Tutorials, news, snippets, and other various musings about the electrical engineering industry.

OrCAD 16.6: PSpice Modeling Apps

Make Inductors, Zeners and Sources easily with the new PSpice Modeling Apps


If you have PSpice v16.6 with ISR 006 (Interim Service Release) or higher, you have all that is needed to run the new PSpice Modeling Apps available for free from Cadence on the OrCAD Marketplace.



By installing the TCL based PSpice Modeling Apps on your system you will get three new available productivity apps in the Place > PSpice Component… submenu when on a Capture schematic page.  These parameter driven apps have been created to assist in the previously complex tasks of making inductors, zener diodes and sources.  Let’s take a closer look at them here:


Independent Sources


Available from Place > PSpice Component… > Source > Independent Sources



This app has a comprehensive list of different types of sources that you may require in your transient simulation including voltage and current versions of Step, Pulse, Square, Ramp, Sawtooth, Reverse Sawtooth, Triangular, Sine, Cosine, DC, Exponential or FM (Frequency Modulated).


For an example, let’s look at creating a Voltage Sawtooth waveform.  On the Pulse tab, choose the Voltage radio button then the Sawtooth radio button and once you have filled in the desired parameters, hit Place; your part is ready for simulation!



For all these sources, all the entered data is stored on the placed part itself so there are no libraries to add or configure at all.  Put it into a simple circuit and take a look at the results:



This is so much easier than fiddling with all the TD, TR, PW and Period properties that you used to have to work with on the VPULSE part!




Available from Place > PSpice Component… > Modeling Application… > Inductor




Creating realistic inductor models required a pretty complete understanding of PSpice subcircuits, their connection to a Capture symbol and library management making them relatively complex parts to make, create, manage and edit.


With the Inductor Modeling App this becomes trivial.  To make a non-ideal RF Inductor in PSpice, invoke the app and specify 3 or 4 parameters (Inductance, DC Resistance, Self Resonance Frequency and (optionally) the Parallel Resistance) and give the inductor a name.




Hit Place and an inductor with the value you specified will be placed in your schematic.  



All the underlying intelligence based on what you just entered is stored in the linked model which has been created in your <design_name>-PSpiceFiles/PSpiceModelApps directory and configured at the profile level to work in your present design.  There is nothing you need to save or configure to make this part work, it has all been done!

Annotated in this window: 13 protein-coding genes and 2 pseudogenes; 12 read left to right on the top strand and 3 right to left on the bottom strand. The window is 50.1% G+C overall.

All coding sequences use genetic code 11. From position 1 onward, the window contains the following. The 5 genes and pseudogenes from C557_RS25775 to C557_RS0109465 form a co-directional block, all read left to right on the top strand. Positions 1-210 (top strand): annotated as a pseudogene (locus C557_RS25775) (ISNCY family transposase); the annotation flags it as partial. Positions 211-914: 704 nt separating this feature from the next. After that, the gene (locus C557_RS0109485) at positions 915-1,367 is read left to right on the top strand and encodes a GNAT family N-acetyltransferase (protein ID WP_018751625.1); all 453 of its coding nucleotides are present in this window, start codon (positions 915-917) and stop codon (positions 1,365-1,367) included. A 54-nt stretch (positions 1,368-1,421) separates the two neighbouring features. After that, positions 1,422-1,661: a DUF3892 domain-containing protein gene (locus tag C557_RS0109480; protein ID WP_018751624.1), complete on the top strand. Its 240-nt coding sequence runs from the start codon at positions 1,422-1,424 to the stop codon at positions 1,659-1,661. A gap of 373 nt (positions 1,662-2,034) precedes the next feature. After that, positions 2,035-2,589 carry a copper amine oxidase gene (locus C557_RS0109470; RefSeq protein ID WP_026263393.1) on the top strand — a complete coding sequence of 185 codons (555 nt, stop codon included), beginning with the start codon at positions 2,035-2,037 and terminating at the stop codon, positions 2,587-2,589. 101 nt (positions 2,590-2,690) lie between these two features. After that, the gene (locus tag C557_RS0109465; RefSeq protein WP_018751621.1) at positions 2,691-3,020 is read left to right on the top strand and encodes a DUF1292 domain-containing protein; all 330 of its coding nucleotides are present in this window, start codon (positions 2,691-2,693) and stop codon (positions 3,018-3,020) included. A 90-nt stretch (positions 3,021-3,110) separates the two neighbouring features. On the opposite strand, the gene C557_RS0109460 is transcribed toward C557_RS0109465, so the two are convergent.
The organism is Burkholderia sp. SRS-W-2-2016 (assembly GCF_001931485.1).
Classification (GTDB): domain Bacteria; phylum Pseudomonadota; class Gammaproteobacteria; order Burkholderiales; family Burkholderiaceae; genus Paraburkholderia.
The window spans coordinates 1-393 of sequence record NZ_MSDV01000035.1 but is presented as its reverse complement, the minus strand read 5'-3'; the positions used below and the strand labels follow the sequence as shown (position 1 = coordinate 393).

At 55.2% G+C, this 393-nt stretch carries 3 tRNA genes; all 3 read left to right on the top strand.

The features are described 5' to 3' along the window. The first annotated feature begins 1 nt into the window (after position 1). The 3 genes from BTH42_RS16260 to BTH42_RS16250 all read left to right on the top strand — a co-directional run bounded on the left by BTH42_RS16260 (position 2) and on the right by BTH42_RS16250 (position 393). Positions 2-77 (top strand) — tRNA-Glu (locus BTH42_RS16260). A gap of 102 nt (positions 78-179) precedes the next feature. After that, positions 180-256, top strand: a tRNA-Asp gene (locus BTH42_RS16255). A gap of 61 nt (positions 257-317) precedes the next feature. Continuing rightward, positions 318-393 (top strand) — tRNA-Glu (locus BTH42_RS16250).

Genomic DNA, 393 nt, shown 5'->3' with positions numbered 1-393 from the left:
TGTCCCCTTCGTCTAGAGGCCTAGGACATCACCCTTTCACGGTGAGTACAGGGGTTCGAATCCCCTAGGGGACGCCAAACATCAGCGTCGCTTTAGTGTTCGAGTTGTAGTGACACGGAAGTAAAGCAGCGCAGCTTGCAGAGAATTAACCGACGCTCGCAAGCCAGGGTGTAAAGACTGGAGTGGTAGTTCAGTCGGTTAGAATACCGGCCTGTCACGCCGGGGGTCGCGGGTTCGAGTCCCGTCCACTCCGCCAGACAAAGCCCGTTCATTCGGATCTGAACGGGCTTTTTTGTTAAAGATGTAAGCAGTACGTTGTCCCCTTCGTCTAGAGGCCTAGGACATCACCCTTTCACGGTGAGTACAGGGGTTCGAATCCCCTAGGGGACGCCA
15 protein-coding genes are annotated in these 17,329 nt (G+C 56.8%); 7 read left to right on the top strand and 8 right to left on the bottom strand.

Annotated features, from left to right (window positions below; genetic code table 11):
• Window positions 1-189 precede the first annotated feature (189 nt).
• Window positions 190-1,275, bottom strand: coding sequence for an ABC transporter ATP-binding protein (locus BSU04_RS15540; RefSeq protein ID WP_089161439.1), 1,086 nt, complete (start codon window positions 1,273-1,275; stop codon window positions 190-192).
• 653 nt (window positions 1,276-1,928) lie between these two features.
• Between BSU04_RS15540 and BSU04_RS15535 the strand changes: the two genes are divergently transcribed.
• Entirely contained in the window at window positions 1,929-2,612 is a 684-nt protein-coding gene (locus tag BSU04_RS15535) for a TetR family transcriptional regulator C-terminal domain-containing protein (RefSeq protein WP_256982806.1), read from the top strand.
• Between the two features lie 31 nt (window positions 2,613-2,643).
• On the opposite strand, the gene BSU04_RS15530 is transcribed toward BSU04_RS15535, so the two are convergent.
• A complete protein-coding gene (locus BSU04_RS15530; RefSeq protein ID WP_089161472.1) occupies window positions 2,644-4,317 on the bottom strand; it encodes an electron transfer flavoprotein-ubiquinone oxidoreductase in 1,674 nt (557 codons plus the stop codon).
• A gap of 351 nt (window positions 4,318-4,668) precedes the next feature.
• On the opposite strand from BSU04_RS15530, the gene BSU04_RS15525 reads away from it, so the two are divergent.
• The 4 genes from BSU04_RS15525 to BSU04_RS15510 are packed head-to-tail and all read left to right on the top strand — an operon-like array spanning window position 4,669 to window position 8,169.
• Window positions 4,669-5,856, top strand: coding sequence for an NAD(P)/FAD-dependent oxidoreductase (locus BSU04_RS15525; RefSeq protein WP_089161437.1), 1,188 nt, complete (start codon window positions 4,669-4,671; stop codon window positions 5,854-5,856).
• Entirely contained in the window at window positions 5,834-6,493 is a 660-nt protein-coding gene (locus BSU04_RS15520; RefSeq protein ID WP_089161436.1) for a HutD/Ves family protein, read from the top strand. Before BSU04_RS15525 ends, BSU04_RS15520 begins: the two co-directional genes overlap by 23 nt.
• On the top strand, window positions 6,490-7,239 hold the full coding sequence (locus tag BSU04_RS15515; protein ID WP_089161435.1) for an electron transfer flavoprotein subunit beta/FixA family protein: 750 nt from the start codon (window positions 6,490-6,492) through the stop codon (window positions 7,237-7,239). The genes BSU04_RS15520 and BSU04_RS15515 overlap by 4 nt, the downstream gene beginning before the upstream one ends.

If you’re curious, you can verify the contents of the inductor by right clicking on it and choosing Edit PSpice Model to open the PSpice Model Editor and see everything that you entered, now in PSpice formatting.


.SUBCKT MyInductorModel_IND P1 P2


RDC P1 PI 10m


L_IND PI P2 100u


RP P1 P2 100Meg


CP P1 P2 6.33252E-11


.ends MyInductorModel_IND




Available from Place > PSpice Component… > Modeling Application… > Zener



The Zener Diode Modeling App is quite similar to the Inductor Modeling App above. In this app, you’re going to enter the Zener Voltage (Vzt), the Temperature Coefficient of Vzt (TCBV) in either mV or % per degree C and give it a name to get a thusly modeling zener diode ready to use.



The part once placed, reflecting the Vzt value you entered:


As before, nothing needs to be done at this point as far as saving or configuring libraries, you can go right ahead and simulate with it!


If you take a look at the library file (right mouse button > Edit PSpice Model), you can see the parameters that you entered have made their way to the model itself.




+ params:


+ VZT=5.6


+ IZT= 20m


+ ZZT= 11


+ TCBV=1.7


+ IR= 1u


+ VR= 1


Like the Inductor Modeling App above, this is a very convenient way to create and quickly use a zener diode with some basic properties in just a few clicks.


Besides the present features that these apps brings to PSpice, it also shows the direction that PSpice is heading with models that can be created and brought into PSpice much more easily without needing to have expert understanding of models and library configuration.


BTW - If you haven’t checked out all the apps available in the Marketplace, there are a lot of others there that you may benefit from (see

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